Full-Cost Method

Definition of 'Full-Cost Method'


An accounting system used by companies that incur exploration costs for oil and natural gas that does not differentiate between operating expenses associated with successful and unsuccessful exploration projects. Regardless of the outcome, successful and unsuccessful operation expenses are capitalized. By contrast, the successful efforts accounting method only capitalizes expenses related to successful ventures.

Investopedia explains 'Full-Cost Method'


The two methods represent conflicting views in the industry about how oil and natural gas companies can most transparently report their earnings, and the two organizations that regulate accounting and financial reporting, the Financial Accounting Standards Board and the Securities and Exchange Commission, cannot always agree on which method is most appropriate.

The choice between these two accounting methods affects the company's reported net income and cash flows, so investors in such companies should be aware of the method used and the differences between the two.



comments powered by Disqus
Hot Definitions
  1. Amplitude

    The difference in price from the midpoint of a trough to the midpoint of a peak of a security. Amplitude is positive when calculating a bullish retracement (when calculating from trough to peak) and negative when calculating a bearish retracement (when calculating from peak to trough).
  2. Ascending Triangle

    A bullish chart pattern used in technical analysis that is easily recognizable by the distinct shape created by two trendlines. In an ascending triangle, one trendline is drawn horizontally at a level that has historically prevented the price from heading higher, while the second trendline connects a series of increasing troughs.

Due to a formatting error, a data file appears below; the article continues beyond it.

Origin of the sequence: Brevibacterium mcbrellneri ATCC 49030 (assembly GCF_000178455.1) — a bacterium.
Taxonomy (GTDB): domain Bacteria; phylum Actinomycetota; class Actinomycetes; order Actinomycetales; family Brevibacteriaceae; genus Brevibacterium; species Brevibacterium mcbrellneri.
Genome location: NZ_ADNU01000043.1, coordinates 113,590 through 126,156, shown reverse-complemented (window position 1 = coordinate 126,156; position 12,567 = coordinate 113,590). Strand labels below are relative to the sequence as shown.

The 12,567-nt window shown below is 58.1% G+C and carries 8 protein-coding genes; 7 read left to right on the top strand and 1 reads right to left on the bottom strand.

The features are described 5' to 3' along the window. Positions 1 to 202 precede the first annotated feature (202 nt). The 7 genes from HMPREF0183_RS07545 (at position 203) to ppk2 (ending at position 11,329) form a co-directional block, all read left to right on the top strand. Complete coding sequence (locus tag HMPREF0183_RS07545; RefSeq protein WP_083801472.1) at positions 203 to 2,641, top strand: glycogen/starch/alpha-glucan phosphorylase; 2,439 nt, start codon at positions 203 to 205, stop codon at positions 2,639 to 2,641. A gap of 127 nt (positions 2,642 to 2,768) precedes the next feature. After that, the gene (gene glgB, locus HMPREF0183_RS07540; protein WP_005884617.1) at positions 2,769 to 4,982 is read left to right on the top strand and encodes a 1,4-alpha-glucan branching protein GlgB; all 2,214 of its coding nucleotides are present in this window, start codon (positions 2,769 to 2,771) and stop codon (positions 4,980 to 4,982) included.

3. National Best Bid and Offer - NBBO

    A term applying to the SEC requirement that brokers must guarantee customers the best available ask price when they buy securities and the best available bid price when they sell securities.
  4. Maintenance Margin

    The minimum amount of equity that must be maintained in a margin account. In the context of the NYSE and FINRA, after an investor has bought securities on margin, the minimum required level of margin is 25% of the total market value of the securities in the margin account.
  5. Leased Bank Guarantee

    A bank guarantee that is leased to a third party for a specific fee. The issuing bank will conduct due diligence on the creditworthiness of the customer looking to secure a bank guarantee, then lease a guarantee to that customer for a set amount of money and over a set period of time, typically less than two years.
  6. Degree Of Financial Leverage - DFL

    A ratio that measures the sensitivity of a company’s earnings per share (EPS) to fluctuations in its operating income, as a result of changes in its capital structure. Degree of Financial Leverage (DFL) measures the percentage change in EPS for a unit change in earnings before interest and taxes (EBIT).
Trading Center